earlier this year which showed that women remain a major untapped market

for car advertisers. Banded-on car supplements are a likely bet here.

Home Interest magazines

The question here is how the BBC boosted sales of its three-year-old BBC

Homes and Antiques when sales figures in the rest of the sector made

such grim reading.

The increase is even more impressive when the high overseas sales

figures are stripped from its rivals. This would put BBC in third place

behind Country Living and Homes and Gardens. Having BBC on the cover

undoubtedly helps - a fact that isn’t lost on other publishers who

seethe about their inability to get their magazines on to TV. While the

BBC doesn’t have an eponymous programme to match the magazine, it does

have the successful Antiques Roadshow and Great Antiques Hunt to hang

trailers on.

With the exception of the BBC, the rest of the home interest ABCs are

pretty dismal. Some publishers believe that the DIY ‘improve, don’t

move’ market, which grew when the housing market slumped, may have

reached a plateau, leading to a tail- off in sales.

There is also competition from a growing range of contract titles, such

as Dulux Colours through Redwood Publishing, women’s monthlies such as

Marie Claire, which carries the Habitat catalogue, and other glossy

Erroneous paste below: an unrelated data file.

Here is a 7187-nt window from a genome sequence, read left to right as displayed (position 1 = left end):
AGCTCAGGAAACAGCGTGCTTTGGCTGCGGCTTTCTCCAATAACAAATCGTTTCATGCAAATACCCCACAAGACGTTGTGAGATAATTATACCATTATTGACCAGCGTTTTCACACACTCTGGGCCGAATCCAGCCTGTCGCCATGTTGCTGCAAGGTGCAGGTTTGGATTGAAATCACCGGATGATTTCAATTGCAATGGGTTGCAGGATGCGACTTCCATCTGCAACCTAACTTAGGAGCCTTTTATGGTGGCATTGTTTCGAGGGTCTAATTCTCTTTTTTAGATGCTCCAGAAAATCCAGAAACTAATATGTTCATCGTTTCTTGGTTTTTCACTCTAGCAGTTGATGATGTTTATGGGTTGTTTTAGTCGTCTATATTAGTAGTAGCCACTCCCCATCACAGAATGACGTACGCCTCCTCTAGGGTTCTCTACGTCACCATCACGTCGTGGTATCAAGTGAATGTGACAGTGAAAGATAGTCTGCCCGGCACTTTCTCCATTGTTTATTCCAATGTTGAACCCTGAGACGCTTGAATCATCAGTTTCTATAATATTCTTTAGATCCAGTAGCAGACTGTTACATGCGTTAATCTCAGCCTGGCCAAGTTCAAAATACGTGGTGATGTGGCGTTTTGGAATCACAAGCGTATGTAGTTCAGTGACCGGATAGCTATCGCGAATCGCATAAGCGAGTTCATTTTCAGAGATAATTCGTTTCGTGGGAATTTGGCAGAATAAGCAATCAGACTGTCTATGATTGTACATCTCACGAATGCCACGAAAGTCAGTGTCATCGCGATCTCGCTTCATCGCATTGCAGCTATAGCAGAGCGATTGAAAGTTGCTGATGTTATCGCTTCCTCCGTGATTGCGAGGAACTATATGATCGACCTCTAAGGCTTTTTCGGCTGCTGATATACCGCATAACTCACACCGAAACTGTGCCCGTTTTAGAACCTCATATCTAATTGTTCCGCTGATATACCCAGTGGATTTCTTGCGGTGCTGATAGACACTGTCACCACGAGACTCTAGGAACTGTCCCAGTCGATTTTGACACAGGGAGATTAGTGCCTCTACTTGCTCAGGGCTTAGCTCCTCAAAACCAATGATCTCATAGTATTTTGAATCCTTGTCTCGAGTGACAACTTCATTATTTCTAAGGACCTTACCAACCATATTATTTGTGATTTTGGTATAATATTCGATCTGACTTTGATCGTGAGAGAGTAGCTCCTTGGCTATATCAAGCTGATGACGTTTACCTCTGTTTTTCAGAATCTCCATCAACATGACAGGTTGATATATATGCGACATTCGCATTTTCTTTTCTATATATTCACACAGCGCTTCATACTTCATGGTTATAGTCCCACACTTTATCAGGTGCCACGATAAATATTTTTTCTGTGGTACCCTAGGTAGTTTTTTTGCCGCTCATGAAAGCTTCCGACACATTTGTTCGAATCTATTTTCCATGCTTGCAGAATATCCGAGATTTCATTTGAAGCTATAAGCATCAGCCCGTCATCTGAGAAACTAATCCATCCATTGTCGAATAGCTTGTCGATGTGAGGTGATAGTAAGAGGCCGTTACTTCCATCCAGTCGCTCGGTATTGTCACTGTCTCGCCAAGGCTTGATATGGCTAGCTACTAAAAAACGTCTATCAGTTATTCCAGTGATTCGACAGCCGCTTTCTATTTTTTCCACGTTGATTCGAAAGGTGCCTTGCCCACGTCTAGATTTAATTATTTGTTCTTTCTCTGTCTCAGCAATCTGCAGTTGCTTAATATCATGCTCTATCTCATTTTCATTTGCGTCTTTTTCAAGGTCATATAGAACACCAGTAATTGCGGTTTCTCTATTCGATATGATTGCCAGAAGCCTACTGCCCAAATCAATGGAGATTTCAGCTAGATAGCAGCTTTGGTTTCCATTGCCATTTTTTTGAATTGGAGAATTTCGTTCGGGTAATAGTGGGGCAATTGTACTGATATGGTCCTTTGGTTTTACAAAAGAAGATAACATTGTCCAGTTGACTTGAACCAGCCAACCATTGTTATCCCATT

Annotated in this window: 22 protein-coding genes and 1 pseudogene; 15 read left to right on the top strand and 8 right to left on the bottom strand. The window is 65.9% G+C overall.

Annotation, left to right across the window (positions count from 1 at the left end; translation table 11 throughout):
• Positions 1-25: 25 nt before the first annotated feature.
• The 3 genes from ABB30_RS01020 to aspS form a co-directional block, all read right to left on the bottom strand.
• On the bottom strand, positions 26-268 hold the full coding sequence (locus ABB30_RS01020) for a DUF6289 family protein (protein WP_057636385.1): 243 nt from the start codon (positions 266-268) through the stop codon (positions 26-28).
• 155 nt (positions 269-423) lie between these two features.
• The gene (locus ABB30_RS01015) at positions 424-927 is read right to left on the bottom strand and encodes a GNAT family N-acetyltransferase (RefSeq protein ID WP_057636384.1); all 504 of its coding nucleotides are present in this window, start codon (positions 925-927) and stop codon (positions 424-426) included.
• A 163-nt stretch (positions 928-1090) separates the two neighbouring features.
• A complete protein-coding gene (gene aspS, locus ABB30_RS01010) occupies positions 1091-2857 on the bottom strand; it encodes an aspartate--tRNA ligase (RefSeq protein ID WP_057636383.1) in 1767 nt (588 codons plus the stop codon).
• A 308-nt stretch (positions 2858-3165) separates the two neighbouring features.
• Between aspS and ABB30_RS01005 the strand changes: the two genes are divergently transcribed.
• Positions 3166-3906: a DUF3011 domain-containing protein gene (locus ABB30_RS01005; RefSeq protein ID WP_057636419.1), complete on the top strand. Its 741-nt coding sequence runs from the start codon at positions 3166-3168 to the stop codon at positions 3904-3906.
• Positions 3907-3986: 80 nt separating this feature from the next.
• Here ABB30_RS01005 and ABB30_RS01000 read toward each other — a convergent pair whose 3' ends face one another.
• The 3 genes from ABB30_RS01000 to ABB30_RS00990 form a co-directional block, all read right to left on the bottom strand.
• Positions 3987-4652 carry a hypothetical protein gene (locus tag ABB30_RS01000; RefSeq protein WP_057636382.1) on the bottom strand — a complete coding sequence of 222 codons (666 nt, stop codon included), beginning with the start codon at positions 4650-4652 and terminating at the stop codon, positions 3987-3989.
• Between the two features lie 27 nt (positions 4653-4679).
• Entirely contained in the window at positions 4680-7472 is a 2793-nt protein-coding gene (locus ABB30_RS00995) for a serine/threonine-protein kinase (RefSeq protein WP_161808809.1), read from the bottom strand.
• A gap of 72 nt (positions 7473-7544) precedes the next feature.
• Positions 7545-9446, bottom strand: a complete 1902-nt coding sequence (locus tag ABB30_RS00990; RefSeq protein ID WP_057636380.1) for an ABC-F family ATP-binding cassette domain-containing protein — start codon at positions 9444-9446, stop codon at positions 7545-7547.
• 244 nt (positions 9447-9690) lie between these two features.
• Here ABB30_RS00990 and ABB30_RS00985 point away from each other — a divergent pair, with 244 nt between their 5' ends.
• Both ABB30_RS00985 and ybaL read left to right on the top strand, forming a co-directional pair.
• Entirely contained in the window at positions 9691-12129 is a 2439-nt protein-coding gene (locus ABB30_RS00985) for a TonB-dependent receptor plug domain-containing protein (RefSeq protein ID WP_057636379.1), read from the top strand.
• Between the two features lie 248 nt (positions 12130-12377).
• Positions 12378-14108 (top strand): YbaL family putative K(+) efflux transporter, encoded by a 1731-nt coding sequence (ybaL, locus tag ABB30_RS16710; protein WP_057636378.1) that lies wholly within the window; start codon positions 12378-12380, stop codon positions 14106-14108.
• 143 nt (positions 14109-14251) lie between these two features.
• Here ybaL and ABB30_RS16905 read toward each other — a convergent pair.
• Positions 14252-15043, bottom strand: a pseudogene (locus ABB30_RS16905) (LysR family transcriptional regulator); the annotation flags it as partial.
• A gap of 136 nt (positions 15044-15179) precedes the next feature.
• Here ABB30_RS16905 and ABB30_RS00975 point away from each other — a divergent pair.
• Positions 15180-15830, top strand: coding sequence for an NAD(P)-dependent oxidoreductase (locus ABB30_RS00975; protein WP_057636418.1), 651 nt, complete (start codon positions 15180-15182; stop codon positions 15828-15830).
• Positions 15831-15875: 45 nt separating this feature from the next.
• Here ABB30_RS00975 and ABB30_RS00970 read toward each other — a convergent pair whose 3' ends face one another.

store catalogues such as Ikea’s, that present themselves as magazines.

From a punter’s point of view, the fall in sales isn’t surprising given

the overall similarity of the magazines in the sector, right down to

their names, something which must make building loyalty a nightmare.

IPC, which has taken a battering in this sector, cut its losses on the

28-year-old Living in November, after its sales for January to June 1995

fell 21.7 per cent year on year to 111,328. It merged Living with its

relaunched Woman and Home. Further mergers in this sector could be on

the cards.

One interesting title is Emap’s Elle Decoration, which started as a

supplement to Elle. It certainly stands out in shops with its fresh,

distinctive look aimed at younger readers. It only shifts 61,017 copies,

but its sales were up a respectable 8.12 per cent.